Lindberg also foresees greater connection of cost components to BIM data. “We can look at not just production, but work in place in relation to cost,” he said. To increase the accuracy of performance tracking, contractors need additional data such as crew sizes and other subcontractor information in interoperable formats. “There are so many players in the sandbox and different systems. The more we can rally around a common platform, the easier it is to aggregate information,” Lindberg noted.

Malcom predicts new technologies being used to monitor progress and improve model-based workflows. Tools such as 360-degree photography, laser scanning, and drone surveys can be used to better understand construction progress. “We’re just scratching the surface in these areas,” he said. “We’re looking at how to get more autonomous methods in the field” for capturing data.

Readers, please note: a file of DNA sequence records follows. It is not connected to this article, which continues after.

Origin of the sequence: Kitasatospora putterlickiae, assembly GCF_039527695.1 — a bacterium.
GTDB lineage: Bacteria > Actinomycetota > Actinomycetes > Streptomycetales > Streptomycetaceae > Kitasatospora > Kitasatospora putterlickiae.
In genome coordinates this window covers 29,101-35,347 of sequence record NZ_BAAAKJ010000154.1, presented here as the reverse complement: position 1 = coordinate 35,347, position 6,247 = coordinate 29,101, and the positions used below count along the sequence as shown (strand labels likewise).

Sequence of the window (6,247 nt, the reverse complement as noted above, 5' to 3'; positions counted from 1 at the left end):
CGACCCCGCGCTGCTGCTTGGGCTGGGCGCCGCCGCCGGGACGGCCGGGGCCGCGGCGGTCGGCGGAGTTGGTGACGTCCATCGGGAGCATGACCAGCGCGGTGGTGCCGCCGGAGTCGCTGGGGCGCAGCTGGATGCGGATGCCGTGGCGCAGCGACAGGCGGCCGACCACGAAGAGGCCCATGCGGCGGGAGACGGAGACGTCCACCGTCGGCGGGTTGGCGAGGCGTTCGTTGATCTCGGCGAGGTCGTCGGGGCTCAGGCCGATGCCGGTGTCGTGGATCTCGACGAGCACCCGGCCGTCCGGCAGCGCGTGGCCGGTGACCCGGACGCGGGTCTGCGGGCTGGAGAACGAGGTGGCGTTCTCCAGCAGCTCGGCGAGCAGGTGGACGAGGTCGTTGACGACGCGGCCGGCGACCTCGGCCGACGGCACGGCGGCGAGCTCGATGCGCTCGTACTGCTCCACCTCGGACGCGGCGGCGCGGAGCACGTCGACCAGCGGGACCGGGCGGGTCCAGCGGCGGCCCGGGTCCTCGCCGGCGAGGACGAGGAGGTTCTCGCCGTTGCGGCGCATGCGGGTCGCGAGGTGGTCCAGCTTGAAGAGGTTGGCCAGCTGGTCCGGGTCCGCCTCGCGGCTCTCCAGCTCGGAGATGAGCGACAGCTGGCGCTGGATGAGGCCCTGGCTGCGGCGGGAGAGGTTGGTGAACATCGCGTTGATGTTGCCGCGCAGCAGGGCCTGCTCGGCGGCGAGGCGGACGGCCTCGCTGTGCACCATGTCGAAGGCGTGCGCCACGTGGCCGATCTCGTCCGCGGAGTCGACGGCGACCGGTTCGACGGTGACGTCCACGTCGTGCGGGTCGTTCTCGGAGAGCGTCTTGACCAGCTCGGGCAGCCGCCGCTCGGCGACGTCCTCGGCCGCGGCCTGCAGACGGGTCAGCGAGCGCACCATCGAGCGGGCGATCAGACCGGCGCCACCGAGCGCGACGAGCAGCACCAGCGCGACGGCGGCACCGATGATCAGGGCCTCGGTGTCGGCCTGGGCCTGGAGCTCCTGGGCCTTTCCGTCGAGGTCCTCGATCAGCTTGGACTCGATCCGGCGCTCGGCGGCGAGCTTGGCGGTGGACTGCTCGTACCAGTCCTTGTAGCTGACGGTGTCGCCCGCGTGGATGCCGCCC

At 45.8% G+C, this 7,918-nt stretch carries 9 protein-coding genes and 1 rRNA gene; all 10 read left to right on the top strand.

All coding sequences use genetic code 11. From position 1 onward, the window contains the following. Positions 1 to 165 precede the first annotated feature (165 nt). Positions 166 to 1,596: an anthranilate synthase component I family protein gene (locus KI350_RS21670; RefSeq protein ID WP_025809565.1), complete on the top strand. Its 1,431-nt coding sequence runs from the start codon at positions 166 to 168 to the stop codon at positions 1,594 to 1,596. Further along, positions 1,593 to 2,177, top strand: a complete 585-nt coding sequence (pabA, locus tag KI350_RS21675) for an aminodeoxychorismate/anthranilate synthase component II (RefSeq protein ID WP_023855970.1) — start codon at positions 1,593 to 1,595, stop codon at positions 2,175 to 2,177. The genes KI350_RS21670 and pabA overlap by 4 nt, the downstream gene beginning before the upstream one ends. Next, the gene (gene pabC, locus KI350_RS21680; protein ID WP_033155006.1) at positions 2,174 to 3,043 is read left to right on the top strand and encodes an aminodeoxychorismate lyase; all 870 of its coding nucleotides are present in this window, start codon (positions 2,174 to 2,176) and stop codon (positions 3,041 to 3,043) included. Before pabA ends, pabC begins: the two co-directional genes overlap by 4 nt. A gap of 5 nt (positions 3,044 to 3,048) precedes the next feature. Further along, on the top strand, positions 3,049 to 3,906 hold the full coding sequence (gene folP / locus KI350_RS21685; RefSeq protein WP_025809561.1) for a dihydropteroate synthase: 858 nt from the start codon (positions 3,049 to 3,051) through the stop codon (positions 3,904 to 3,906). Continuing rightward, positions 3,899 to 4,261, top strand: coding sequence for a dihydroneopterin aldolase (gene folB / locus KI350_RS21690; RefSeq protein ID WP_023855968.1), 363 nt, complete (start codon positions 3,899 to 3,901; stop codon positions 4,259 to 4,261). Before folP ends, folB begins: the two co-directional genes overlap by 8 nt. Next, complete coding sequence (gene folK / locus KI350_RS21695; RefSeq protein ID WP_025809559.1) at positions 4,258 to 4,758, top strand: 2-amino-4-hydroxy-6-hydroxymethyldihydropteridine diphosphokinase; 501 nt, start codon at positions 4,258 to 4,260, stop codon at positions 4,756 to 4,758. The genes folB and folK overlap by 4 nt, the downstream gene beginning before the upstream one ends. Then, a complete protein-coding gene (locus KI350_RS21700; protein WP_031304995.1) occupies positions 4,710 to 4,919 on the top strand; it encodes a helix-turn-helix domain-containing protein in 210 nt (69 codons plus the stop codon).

SmithGroup’s Lee sees a growing use of virtual reality and augmented reality in developing designs. “It allows clients to experience what a space looks like. Sometimes drawings can’t fully convey the design.”

Increased leveraging of BIM data appears to be a trend affecting all types of players in the AEC industry. The concept can also aid owners in operations after construction, as they use BIM data to monitor facilities and plan maintenance. And, collaboration appears to be key to making better use of the data, ultimately leading to improved designs and more successful, sustainable projects.

About the Author: Andrew G. Roe

Andrew G. Roe